This was an idea that I set out with while studying at NIIT in 1996, that one day I would be able to order pretty much anything on my computer and it would reach my doorstep within minutes or hours. That it took me 20 years to realize that dream is another story. Thus was born Oyethere.com, my hyperlocal ecommerce marketplace which delivered (yes, we are past tense right now) products to customers within 30-300 mins from the time of delivery. We started with Tender Coconut, being the only website in the world where you can order one, and moved on to Patanjali, Grocery, Household, Books, Baby products and more. We delivered special T-Shirts with pics of matinee idol Rajnikanth and his signature dialogues printed on them ahead of the release of Kabali. In Sep. 16, we delivered authentic eco-friendly Ganeshas (Clay Pillaiyar) for the Chathurthi festival. And then we shut down. Meanwhile, we got noticed on media, print, radio and Tv for our unique efforts. But potential investors remained myopic. A few of my friends came forward to support me with small sums of funding when I reached out to them around Aug. 2015. That investment came along for a year. We were not “burning” money; no full page Ads, no high-decibel paid digital campaigns and so on. We did not even hire the so-called elite and erudite Digital Marketing Agencies who sadly learn their business at our cost.


 Meanwhile, Swiggy, by far one of the most funded hyperlocal delivery companies in India reported a 65-fold increase in losses as per a report on Live Mint. Yes, you read that right. Here is a quick analysis of what they did;

Revenue for FY 2016: INR 23,59,00,000 (commission on transactions)
Revenue per day in FY 15-16: INR 6,55,278
Daily Transactions: Approx. 21,843 @ Rs. 30 per transaction as commission
Losses for FY @015-16: INR 131,18,00,000 (INR 131 Crores)
Which means, Swiggy spent Rs. 204 (Edited) to get a transaction!  This is Wow.


In the meanwhile, Oyethere was revenue compliant from day one. We made Rs. 5 per tender coconut from the roadside vendor. And 5-25% margin from our partners such as Patanjali, CDS Supermarket, Odyssey, Brown Tree & so on. We had between 1-4 delivery boys at the max and were delivering between 1-10 orders per day. We broke even our Opex from Day one. Absolutely NO CAPEX. I was spending frugally on Marketing offline & online, while also meticulously building PR & positive visibility all around. Sadly, we didn’t have backers. Those who promised the moon and beyond (on investments) backed out citing market conditions. We didn’t have access to popular and noteworthy Entrepreneurs & Angel Investors who funded startups out of Delhi, Mumbai & Bangalore.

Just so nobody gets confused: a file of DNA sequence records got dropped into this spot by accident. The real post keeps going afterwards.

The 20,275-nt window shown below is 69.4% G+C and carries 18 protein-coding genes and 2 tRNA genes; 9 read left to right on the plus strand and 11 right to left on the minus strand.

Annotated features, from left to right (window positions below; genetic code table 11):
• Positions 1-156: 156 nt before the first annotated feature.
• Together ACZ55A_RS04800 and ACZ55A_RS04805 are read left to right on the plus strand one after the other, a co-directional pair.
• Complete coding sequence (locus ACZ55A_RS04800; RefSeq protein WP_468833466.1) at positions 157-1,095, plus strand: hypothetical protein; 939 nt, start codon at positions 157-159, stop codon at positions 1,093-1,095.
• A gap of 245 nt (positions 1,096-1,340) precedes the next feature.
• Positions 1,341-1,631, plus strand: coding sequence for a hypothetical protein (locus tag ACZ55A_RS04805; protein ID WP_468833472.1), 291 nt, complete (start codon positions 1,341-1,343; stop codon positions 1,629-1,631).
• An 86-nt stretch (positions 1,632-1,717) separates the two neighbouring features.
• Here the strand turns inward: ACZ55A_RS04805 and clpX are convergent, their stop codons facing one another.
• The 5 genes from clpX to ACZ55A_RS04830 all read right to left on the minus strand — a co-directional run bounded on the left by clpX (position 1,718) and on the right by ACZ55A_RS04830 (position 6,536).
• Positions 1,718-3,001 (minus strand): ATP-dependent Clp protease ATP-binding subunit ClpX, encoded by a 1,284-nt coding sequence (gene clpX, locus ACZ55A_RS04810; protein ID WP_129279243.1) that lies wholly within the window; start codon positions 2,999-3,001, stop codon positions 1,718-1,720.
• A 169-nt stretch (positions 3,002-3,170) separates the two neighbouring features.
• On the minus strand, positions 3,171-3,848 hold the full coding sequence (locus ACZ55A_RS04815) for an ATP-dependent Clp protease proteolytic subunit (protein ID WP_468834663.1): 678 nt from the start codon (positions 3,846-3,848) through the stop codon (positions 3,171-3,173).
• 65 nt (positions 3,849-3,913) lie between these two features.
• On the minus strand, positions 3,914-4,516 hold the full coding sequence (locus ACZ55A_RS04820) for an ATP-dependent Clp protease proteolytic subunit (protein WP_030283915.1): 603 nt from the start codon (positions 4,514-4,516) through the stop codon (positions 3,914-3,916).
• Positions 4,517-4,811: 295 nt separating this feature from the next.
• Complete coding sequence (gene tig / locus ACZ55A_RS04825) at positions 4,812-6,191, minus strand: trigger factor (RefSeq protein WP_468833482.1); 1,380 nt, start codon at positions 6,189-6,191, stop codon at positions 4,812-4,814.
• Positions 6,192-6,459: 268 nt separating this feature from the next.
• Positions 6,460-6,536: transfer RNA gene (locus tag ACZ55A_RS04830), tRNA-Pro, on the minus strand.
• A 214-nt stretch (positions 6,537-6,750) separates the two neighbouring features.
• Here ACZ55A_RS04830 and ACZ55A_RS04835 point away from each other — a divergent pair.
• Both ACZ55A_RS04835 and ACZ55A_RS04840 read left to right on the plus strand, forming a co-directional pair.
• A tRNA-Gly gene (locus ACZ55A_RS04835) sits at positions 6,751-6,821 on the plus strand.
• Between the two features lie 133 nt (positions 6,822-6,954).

On Nov. 1, 2016, I decided to suspend operations temporarily until we get a decent amount of funding. Talks are on currently with various people, but sadly most Investors neither understand Retail nor Investing. So there is a big gap between what I propose and what they understand. For sure, Oyethere will not make losses like others. No way I shall allow that to happen. But that, only when we get the next round of funding. Till then, I am on a break. 

17 October, 2016

Chennai Shopping Festival

For the first time, Retailers in Chennai have come together to create a one of its kind Retail Promotion. Titled "Chennai Shopping Festival" (CSF), this is organised by the Retailers and for the Retailers of Chennai. My own start-up Smiling Baby, a baby store that caters to the needs of new born kids upto six years is a member of Retailers Association of India (RAI), an Industry body that represents our needs and requirements to the Government and other bodies. Under the auspices of RAI, members of the organisation have come forward to create a marketing property which is CSF. The idea was rolled over on our WhatsApp group by a member, seconded by a few of us and actioned by all of us in just a week's time from start to finish. We have built a simple website that provides information about the various participating stores and their offers. Take a look here.


Over 30 leading Retailers from Chennai spread over 300 stores in the city including Viveks, Odyssey, Basics Life to name a few have come forward to join in this promotion. The big highlight of this promotion is Uber has come forward to ferry passengers to select Retail Store locations by using the code CSF150 (One Free ride worth Rs. 150 for new users!).

We at Smiling Baby also have a few interesting offers.


Smiling Baby is located at E-135, 6th Avenue, Besant Nagar, Chennai. Ph. 044-43507015 / 9176300015. Open All days from 10am - 9pm. Over 100 brands are available at competitive prices across categories such as Baby Care, nursing & Feeding, Maternity, Cosmetics, Baby Gear, Toys & Games, Apparel and Accessories. The store is the ONLY Destination Store for Medala, world's best mother care brand and houses the entire range of Medela products such as Breast Pumps, Maternity Hygiene, Feeding bottles and so on. One can also find world's other leading brands such as Chicco, Pigeon, Fisher Price, Himalaya, Johnson & Johnson and many others.

Once cam also shop online at www.smilibaby.in where the products will be delivered the same day or the next day with a Cash on Delivery option other than paying by Credit / Debit Cards at the place of delivery using mobile EDC machines.

Do spread the word; visit the website and click the "Get Offer" button so you receive an SMS to your mobile. Happy Festivities. Happy Shopping.

16 August, 2010

New Airline guidelines – a boon to Retailers